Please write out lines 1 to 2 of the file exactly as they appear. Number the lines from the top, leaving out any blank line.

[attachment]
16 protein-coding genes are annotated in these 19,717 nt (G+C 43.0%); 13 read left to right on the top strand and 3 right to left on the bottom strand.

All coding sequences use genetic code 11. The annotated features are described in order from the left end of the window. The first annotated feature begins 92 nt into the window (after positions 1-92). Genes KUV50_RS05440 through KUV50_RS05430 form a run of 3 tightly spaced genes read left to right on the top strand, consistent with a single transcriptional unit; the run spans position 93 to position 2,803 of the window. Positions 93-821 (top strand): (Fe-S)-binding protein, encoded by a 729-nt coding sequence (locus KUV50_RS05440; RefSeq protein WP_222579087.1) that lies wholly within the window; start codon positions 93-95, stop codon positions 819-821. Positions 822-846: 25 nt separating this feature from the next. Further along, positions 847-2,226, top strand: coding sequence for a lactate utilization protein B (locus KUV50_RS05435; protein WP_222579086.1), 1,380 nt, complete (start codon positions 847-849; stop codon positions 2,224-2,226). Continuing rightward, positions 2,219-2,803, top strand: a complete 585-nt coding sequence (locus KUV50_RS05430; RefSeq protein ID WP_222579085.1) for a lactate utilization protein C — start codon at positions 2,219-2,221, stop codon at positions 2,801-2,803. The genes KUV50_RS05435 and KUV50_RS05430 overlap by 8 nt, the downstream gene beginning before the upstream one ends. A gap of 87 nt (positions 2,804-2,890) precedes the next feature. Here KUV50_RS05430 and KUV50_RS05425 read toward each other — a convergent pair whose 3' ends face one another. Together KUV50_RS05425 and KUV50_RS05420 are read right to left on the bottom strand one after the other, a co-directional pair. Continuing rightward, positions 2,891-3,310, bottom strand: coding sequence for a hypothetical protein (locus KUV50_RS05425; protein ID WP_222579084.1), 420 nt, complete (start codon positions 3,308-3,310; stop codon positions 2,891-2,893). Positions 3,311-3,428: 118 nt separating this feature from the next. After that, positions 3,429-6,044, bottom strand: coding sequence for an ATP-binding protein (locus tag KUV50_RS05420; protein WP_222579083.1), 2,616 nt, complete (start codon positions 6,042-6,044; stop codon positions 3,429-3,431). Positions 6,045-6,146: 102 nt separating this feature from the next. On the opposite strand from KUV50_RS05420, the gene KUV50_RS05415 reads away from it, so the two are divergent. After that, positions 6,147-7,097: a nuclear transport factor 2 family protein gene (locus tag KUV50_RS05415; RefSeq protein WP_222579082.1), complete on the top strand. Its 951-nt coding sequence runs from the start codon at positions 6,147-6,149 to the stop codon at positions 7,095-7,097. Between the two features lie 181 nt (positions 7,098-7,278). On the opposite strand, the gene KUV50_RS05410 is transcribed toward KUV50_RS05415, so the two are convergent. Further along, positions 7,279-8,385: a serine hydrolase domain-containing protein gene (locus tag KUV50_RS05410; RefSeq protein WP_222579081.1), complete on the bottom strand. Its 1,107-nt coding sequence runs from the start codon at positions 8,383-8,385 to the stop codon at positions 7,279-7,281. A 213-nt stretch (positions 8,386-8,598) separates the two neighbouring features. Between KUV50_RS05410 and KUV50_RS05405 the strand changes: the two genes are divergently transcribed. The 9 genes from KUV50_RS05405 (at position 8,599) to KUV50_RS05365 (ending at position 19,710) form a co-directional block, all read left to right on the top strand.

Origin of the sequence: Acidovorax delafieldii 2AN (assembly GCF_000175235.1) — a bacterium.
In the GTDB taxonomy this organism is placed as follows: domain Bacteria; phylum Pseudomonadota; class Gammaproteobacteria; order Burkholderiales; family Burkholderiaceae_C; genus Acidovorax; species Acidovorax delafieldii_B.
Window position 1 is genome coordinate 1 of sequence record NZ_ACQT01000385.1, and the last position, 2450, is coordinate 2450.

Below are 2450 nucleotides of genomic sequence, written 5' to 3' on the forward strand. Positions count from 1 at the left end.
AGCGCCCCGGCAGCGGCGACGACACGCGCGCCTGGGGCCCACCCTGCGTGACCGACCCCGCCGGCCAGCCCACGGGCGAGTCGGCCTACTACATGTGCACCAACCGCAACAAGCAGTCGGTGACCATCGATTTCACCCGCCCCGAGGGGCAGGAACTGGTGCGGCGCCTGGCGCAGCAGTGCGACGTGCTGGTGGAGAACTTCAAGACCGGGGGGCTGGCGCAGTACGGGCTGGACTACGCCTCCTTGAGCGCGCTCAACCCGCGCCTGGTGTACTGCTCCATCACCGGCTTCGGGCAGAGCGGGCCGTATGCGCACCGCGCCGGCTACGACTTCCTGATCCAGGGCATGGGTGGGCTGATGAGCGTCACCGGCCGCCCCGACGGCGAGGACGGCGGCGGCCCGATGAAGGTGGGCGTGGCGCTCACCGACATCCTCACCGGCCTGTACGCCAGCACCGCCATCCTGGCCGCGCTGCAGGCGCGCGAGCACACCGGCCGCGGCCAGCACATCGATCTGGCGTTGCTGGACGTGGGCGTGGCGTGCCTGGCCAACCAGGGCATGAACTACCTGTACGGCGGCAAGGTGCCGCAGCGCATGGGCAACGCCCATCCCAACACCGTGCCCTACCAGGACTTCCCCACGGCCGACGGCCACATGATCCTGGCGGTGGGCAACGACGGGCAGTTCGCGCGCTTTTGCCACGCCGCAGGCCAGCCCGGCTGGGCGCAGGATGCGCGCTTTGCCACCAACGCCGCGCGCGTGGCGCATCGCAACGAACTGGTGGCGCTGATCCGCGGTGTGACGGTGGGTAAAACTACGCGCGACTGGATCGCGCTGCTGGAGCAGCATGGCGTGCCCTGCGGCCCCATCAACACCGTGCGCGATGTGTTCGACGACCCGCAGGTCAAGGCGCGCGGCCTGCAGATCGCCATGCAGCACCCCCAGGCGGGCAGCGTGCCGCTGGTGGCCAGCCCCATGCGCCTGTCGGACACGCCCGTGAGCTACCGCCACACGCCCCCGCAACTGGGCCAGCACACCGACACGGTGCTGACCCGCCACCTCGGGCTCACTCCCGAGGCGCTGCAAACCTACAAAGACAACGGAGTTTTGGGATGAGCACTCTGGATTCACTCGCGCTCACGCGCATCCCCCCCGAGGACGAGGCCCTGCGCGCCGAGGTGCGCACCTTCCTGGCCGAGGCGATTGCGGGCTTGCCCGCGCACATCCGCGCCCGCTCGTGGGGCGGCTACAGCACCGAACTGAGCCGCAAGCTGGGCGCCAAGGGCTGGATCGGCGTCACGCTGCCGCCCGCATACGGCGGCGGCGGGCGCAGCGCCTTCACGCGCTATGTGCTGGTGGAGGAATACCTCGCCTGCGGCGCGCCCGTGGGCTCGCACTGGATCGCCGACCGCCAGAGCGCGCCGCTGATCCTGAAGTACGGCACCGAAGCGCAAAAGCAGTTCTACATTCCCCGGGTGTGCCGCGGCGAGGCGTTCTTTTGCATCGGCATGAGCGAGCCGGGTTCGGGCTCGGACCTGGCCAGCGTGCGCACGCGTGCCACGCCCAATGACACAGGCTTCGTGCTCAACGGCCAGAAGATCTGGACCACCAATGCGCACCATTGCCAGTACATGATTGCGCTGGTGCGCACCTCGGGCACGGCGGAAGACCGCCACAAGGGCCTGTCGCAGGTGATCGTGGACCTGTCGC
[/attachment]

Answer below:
16 protein-coding genes are annotated in these 19,717 nt (G+C 43.0%); 13 read left to right on the top strand and 3 right to left on the bottom strand.

All coding sequences use genetic code 11. The annotated features are described in order from the left end of the window. The first annotated feature begins 92 nt into the window (after positions 1-92). Genes KUV50_RS05440 through KUV50_RS05430 form a run of 3 tightly spaced genes read left to right on the top strand, consistent with a single transcriptional unit; the run spans position 93 to position 2,803 of the window. Positions 93-821 (top strand): (Fe-S)-binding protein, encoded by a 729-nt coding sequence (locus KUV50_RS05440; RefSeq protein WP_222579087.1) that lies wholly within the window; start codon positions 93-95, stop codon positions 819-821. Positions 822-846: 25 nt separating this feature from the next. Further along, positions 847-2,226, top strand: coding sequence for a lactate utilization protein B (locus KUV50_RS05435; protein WP_222579086.1), 1,380 nt, complete (start codon positions 847-849; stop codon positions 2,224-2,226). Continuing rightward, positions 2,219-2,803, top strand: a complete 585-nt coding sequence (locus KUV50_RS05430; RefSeq protein ID WP_222579085.1) for a lactate utilization protein C — start codon at positions 2,219-2,221, stop codon at positions 2,801-2,803. The genes KUV50_RS05435 and KUV50_RS05430 overlap by 8 nt, the downstream gene beginning before the upstream one ends. A gap of 87 nt (positions 2,804-2,890) precedes the next feature. Here KUV50_RS05430 and KUV50_RS05425 read toward each other — a convergent pair whose 3' ends face one another. Together KUV50_RS05425 and KUV50_RS05420 are read right to left on the bottom strand one after the other, a co-directional pair. Continuing rightward, positions 2,891-3,310, bottom strand: coding sequence for a hypothetical protein (locus KUV50_RS05425; protein ID WP_222579084.1), 420 nt, complete (start codon positions 3,308-3,310; stop codon positions 2,891-2,893). Positions 3,311-3,428: 118 nt separating this feature from the next. After that, positions 3,429-6,044, bottom strand: coding sequence for an ATP-binding protein (locus tag KUV50_RS05420; protein WP_222579083.1), 2,616 nt, complete (start codon positions 6,042-6,044; stop codon positions 3,429-3,431). Positions 6,045-6,146: 102 nt separating this feature from the next. On the opposite strand from KUV50_RS05420, the gene KUV50_RS05415 reads away from it, so the two are divergent. After that, positions 6,147-7,097: a nuclear transport factor 2 family protein gene (locus tag KUV50_RS05415; RefSeq protein WP_222579082.1), complete on the top strand. Its 951-nt coding sequence runs from the start codon at positions 6,147-6,149 to the stop codon at positions 7,095-7,097. Between the two features lie 181 nt (positions 7,098-7,278). On the opposite strand, the gene KUV50_RS05410 is transcribed toward KUV50_RS05415, so the two are convergent. Further along, positions 7,279-8,385: a serine hydrolase domain-containing protein gene (locus tag KUV50_RS05410; RefSeq protein WP_222579081.1), complete on the bottom strand. Its 1,107-nt coding sequence runs from the start codon at positions 8,383-8,385 to the stop codon at positions 7,279-7,281. A 213-nt stretch (positions 8,386-8,598) separates the two neighbouring features. Between KUV50_RS05410 and KUV50_RS05405 the strand changes: the two genes are divergently transcribed. The 9 genes from KUV50_RS05405 (at position 8,599) to KUV50_RS05365 (ending at position 19,710) form a co-directional block, all read left to right on the top strand.